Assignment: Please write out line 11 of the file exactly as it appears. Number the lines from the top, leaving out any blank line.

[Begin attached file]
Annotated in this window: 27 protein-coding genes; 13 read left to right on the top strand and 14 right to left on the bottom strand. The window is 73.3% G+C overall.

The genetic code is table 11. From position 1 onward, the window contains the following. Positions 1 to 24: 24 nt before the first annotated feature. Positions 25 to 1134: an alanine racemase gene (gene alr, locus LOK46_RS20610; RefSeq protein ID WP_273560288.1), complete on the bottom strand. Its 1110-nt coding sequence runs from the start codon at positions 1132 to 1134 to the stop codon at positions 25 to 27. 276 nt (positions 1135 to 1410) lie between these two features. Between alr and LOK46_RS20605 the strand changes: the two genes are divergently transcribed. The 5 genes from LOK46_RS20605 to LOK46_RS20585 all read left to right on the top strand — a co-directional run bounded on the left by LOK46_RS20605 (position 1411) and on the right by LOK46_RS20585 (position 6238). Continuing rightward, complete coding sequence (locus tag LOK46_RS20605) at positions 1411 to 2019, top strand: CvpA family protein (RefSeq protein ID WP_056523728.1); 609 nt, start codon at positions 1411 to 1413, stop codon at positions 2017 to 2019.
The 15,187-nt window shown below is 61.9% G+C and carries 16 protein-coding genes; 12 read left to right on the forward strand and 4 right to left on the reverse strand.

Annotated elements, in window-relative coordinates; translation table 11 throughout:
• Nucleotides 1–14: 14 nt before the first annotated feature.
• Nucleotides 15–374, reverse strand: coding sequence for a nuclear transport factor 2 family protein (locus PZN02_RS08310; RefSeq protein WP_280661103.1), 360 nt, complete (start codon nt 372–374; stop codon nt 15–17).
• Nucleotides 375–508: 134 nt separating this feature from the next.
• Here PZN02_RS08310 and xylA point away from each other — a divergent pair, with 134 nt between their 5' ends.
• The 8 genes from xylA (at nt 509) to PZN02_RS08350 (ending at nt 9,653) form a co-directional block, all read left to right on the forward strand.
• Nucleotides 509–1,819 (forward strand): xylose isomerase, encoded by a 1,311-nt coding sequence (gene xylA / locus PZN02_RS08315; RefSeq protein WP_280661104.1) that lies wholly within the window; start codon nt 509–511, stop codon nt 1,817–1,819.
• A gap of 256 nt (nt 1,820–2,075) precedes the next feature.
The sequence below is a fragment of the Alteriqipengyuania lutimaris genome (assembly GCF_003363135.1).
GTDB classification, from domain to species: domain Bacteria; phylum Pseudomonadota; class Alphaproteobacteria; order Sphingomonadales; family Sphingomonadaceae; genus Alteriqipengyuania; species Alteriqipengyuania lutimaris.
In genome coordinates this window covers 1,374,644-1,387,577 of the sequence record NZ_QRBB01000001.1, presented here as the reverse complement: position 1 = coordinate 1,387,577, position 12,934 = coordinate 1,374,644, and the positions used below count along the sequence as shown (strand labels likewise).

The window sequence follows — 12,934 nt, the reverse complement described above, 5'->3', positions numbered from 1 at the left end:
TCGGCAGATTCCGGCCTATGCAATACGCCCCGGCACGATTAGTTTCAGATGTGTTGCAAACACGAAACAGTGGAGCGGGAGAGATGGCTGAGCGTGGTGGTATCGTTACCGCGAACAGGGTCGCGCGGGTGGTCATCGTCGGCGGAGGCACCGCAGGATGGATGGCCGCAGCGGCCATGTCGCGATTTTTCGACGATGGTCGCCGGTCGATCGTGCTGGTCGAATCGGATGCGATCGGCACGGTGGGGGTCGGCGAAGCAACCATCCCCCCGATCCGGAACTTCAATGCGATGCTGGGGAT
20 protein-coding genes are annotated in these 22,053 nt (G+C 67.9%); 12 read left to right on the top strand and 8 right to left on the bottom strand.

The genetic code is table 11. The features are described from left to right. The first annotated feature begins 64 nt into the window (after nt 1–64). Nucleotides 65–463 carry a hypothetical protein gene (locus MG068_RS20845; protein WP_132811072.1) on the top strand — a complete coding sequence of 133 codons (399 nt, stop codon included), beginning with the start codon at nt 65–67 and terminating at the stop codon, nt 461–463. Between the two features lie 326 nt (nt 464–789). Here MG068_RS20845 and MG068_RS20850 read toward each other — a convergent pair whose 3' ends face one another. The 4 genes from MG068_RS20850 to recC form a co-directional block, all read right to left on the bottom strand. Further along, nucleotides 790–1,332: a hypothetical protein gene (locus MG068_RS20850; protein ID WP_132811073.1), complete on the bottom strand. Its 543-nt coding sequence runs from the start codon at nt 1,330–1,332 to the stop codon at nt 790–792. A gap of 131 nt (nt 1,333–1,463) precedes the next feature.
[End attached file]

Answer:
• A gap of 256 nt (nt 1,820–2,075) precedes the next feature.